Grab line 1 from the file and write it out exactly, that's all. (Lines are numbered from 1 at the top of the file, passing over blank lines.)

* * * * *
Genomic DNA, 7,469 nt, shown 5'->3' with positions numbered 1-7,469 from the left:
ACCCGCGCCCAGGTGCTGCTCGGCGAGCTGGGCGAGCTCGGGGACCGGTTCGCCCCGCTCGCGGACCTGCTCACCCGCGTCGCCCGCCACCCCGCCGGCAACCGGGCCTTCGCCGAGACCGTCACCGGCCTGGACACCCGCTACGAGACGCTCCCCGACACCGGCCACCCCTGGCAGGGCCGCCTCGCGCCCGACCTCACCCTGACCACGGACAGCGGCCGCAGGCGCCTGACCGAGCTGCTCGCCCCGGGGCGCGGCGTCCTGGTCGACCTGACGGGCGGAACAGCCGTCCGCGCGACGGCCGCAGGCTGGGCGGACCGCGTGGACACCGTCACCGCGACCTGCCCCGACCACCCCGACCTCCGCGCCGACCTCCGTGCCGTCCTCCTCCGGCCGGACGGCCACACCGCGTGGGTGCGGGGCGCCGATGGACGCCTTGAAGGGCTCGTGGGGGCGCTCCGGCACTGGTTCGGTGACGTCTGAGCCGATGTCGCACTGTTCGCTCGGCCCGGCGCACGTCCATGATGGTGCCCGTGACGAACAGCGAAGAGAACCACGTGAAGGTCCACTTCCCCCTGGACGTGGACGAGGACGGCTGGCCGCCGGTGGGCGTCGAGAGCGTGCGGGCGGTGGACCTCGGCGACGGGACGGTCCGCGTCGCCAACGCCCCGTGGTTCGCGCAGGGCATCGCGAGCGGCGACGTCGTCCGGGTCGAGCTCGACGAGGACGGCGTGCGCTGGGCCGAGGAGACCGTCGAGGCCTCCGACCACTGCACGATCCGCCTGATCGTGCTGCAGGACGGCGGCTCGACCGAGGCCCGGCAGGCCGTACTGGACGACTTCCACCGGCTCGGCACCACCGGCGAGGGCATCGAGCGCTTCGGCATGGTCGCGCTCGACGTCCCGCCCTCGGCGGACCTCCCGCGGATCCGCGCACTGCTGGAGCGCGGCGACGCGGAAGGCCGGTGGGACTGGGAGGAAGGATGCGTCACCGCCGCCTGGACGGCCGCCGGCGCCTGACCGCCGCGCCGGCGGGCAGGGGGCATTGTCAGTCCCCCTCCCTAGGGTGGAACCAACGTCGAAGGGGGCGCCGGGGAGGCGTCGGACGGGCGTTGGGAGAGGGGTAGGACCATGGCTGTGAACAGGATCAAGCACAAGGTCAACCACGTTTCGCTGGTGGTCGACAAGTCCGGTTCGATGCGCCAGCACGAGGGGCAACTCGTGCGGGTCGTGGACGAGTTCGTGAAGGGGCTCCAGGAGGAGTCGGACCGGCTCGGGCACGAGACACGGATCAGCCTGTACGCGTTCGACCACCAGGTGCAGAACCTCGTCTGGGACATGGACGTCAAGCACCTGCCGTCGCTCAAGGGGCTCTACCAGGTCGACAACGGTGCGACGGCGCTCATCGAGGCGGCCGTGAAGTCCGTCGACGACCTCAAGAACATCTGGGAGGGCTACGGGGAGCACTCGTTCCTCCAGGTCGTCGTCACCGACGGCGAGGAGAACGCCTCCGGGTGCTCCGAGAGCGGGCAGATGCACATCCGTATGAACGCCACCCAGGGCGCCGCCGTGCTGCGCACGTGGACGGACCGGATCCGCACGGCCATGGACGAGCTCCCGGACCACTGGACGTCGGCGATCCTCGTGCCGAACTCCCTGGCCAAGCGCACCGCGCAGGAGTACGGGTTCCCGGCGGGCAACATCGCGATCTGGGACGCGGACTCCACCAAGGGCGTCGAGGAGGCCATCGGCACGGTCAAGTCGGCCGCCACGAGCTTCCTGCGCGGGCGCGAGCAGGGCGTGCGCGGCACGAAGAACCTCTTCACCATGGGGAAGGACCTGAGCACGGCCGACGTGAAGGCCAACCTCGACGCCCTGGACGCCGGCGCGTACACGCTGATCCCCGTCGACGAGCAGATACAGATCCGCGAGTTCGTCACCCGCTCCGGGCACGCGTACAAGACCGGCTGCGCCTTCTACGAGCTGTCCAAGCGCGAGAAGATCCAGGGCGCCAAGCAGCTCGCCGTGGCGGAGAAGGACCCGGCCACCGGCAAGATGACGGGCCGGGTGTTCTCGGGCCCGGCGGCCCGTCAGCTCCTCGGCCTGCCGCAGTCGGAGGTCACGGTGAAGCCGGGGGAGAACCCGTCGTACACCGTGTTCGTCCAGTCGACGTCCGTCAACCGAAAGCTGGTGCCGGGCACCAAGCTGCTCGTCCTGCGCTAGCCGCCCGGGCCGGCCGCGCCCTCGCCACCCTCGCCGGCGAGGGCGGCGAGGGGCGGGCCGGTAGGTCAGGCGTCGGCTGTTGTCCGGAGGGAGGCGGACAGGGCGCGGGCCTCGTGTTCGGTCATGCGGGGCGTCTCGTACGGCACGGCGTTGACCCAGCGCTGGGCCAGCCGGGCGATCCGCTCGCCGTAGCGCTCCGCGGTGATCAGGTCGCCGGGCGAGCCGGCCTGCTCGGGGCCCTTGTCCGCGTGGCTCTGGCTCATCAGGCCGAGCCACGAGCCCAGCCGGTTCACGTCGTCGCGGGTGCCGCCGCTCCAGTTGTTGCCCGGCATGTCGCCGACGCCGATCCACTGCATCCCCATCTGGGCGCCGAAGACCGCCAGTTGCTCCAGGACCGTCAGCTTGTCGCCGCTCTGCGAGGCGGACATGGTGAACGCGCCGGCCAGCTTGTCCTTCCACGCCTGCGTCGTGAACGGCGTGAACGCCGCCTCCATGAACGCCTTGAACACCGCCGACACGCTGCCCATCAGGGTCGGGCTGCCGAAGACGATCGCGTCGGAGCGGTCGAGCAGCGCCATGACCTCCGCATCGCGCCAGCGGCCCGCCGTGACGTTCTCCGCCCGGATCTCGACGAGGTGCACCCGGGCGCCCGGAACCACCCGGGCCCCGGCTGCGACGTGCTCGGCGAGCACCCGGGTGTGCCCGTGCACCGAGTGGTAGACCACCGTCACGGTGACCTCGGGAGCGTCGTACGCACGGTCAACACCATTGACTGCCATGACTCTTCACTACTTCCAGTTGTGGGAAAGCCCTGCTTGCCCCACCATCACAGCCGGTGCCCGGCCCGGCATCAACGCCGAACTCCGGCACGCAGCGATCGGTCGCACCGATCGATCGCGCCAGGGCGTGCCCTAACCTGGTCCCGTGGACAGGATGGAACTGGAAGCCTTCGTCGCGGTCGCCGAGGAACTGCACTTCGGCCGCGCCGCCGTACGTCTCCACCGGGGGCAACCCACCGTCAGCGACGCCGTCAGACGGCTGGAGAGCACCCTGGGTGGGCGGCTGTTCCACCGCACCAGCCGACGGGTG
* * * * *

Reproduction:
Genomic DNA, 7,469 nt, shown 5'->3' with positions numbered 1-7,469 from the left: